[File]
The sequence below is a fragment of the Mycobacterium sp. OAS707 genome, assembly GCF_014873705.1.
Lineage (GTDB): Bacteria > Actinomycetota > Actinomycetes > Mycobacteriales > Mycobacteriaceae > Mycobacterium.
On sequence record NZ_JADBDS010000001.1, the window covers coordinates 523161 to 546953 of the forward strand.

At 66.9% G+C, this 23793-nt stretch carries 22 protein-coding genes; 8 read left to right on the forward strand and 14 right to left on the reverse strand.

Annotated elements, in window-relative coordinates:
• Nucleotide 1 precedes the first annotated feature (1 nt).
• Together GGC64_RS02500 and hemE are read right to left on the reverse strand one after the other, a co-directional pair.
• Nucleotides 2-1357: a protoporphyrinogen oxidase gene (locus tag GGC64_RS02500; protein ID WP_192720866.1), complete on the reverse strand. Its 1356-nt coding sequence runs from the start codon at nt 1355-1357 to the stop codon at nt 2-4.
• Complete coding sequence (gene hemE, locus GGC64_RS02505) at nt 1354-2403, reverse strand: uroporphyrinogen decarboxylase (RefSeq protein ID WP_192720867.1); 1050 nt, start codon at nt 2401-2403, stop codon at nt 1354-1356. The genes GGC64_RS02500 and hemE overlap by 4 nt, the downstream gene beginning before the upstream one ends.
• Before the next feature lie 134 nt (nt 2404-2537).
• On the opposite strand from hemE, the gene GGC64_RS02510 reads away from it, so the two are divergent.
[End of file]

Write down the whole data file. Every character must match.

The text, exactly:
The sequence below is a fragment of the Mycobacterium sp. OAS707 genome, assembly GCF_014873705.1.
Lineage (GTDB): Bacteria > Actinomycetota > Actinomycetes > Mycobacteriales > Mycobacteriaceae > Mycobacterium.
On sequence record NZ_JADBDS010000001.1, the window covers coordinates 523161 to 546953 of the forward strand.

At 66.9% G+C, this 23793-nt stretch carries 22 protein-coding genes; 8 read left to right on the forward strand and 14 right to left on the reverse strand.

Annotated elements, in window-relative coordinates:
• Nucleotide 1 precedes the first annotated feature (1 nt).
• Together GGC64_RS02500 and hemE are read right to left on the reverse strand one after the other, a co-directional pair.
• Nucleotides 2-1357: a protoporphyrinogen oxidase gene (locus tag GGC64_RS02500; protein ID WP_192720866.1), complete on the reverse strand. Its 1356-nt coding sequence runs from the start codon at nt 1355-1357 to the stop codon at nt 2-4.
• Complete coding sequence (gene hemE, locus GGC64_RS02505) at nt 1354-2403, reverse strand: uroporphyrinogen decarboxylase (RefSeq protein ID WP_192720867.1); 1050 nt, start codon at nt 2401-2403, stop codon at nt 1354-1356. The genes GGC64_RS02500 and hemE overlap by 4 nt, the downstream gene beginning before the upstream one ends.
• Before the next feature lie 134 nt (nt 2404-2537).
• On the opposite strand from hemE, the gene GGC64_RS02510 reads away from it, so the two are divergent.